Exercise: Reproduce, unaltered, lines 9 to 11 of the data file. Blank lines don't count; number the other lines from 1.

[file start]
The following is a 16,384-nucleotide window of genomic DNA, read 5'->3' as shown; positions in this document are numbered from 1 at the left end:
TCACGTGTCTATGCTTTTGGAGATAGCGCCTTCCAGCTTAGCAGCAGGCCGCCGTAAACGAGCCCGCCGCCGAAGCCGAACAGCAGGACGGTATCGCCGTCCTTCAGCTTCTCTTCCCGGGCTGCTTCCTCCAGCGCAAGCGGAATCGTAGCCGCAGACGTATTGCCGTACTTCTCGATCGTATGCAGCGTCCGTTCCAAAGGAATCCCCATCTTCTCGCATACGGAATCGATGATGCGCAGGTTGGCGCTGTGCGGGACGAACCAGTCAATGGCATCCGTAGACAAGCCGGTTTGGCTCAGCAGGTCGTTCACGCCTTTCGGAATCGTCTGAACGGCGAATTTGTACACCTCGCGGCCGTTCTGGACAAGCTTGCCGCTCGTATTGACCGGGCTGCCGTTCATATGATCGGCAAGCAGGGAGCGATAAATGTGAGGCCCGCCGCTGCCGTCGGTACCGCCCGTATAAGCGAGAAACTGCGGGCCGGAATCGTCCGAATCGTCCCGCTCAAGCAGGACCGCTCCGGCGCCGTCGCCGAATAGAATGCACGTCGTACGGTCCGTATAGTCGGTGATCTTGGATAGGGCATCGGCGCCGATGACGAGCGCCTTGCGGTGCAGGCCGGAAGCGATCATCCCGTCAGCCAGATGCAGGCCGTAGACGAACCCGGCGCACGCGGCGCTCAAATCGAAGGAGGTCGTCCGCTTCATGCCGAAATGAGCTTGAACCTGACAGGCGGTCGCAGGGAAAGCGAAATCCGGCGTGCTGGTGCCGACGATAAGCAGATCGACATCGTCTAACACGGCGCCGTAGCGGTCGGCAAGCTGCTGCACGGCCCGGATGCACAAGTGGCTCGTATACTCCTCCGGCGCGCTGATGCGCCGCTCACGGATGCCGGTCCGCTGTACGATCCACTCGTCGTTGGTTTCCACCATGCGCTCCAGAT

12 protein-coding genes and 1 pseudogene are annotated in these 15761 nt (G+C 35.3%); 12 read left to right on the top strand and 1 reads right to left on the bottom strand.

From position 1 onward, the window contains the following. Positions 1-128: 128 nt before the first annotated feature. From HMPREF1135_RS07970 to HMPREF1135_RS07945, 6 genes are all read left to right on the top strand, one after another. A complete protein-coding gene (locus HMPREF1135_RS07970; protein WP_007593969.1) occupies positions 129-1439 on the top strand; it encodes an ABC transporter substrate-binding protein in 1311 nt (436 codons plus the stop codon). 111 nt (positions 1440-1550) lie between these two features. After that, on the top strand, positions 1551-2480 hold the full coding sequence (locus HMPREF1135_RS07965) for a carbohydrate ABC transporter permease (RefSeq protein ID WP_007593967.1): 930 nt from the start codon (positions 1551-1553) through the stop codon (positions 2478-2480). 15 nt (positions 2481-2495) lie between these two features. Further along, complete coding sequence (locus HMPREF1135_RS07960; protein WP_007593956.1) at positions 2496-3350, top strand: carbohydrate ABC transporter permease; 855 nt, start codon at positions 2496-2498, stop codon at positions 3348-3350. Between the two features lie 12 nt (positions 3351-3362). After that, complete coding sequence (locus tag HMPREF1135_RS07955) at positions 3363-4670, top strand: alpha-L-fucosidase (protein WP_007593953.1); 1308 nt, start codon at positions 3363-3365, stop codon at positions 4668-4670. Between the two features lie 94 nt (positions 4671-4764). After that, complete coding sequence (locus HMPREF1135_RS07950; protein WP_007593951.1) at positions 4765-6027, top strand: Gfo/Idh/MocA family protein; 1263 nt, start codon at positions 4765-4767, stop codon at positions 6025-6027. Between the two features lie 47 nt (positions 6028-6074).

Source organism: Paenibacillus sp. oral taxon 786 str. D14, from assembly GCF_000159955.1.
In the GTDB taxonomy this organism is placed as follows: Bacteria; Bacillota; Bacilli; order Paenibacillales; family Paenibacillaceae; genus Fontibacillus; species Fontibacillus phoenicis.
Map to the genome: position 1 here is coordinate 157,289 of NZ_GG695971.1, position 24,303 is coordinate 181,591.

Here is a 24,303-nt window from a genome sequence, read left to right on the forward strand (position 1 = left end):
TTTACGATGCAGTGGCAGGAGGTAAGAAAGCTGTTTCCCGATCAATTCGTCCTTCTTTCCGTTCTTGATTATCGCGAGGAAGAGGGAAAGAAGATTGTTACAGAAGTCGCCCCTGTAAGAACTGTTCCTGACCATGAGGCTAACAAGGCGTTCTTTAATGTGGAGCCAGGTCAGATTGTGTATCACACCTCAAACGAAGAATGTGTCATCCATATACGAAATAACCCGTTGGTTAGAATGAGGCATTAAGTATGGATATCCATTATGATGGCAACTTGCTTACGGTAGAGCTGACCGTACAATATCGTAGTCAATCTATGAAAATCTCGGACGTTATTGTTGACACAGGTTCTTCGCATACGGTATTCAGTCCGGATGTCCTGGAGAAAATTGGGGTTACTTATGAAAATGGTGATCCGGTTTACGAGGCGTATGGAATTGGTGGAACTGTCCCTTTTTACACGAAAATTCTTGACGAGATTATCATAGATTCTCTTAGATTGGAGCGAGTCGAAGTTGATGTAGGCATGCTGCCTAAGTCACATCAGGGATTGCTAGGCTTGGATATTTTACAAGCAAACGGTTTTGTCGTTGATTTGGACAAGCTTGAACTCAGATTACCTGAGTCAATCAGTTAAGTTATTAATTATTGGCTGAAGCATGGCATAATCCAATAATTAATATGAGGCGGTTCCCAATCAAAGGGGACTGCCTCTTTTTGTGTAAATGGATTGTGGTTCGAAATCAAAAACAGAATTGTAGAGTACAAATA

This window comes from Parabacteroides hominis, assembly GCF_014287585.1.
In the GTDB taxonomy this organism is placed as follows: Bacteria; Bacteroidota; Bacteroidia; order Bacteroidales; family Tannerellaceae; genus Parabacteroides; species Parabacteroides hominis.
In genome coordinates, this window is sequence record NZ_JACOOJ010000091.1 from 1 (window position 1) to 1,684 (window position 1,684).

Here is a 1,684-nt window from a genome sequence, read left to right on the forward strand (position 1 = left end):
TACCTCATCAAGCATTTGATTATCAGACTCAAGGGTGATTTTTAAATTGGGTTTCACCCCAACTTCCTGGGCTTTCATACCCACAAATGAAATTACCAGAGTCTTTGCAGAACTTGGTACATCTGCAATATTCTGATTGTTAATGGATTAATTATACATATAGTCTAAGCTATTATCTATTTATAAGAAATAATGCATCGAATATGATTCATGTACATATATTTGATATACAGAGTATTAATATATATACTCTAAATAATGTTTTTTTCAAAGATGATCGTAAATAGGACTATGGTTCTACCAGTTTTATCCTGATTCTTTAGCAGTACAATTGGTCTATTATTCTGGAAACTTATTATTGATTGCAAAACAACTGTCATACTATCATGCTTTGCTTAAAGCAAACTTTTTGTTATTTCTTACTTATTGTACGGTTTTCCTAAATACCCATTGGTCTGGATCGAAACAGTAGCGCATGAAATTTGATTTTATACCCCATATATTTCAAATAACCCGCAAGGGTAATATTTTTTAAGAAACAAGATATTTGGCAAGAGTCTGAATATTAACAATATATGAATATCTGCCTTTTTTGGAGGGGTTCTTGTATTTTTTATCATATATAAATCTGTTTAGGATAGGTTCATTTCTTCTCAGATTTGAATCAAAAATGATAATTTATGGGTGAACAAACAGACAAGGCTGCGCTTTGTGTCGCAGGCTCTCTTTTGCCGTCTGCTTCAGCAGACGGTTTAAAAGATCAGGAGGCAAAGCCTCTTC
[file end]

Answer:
TTTACGATGCAGTGGCAGGAGGTAAGAAAGCTGTTTCCCGATCAATTCGTCCTTCTTTCCGTTCTTGATTATCGCGAGGAAGAGGGAAAGAAGATTGTTACAGAAGTCGCCCCTGTAAGAACTGTTCCTGACCATGAGGCTAACAAGGCGTTCTTTAATGTGGAGCCAGGTCAGATTGTGTATCACACCTCAAACGAAGAATGTGTCATCCATATACGAAATAACCCGTTGGTTAGAATGAGGCATTAAGTATGGATATCCATTATGATGGCAACTTGCTTACGGTAGAGCTGACCGTACAATATCGTAGTCAATCTATGAAAATCTCGGACGTTATTGTTGACACAGGTTCTTCGCATACGGTATTCAGTCCGGATGTCCTGGAGAAAATTGGGGTTACTTATGAAAATGGTGATCCGGTTTACGAGGCGTATGGAATTGGTGGAACTGTCCCTTTTTACACGAAAATTCTTGACGAGATTATCATAGATTCTCTTAGATTGGAGCGAGTCGAAGTTGATGTAGGCATGCTGCCTAAGTCACATCAGGGATTGCTAGGCTTGGATATTTTACAAGCAAACGGTTTTGTCGTTGATTTGGACAAGCTTGAACTCAGATTACCTGAGTCAATCAGTTAAGTTATTAATTATTGGCTGAAGCATGGCATAATCCAATAATTAATATGAGGCGGTTCCCAATCAAAGGGGACTGCCTCTTTTTGTGTAAATGGATTGTGGTTCGAAATCAAAAACAGAATTGTAGAGTACAAATA

This window comes from Parabacteroides hominis, assembly GCF_014287585.1.
In the GTDB taxonomy this organism is placed as follows: Bacteria; Bacteroidota; Bacteroidia; order Bacteroidales; family Tannerellaceae; genus Parabacteroides; species Parabacteroides hominis.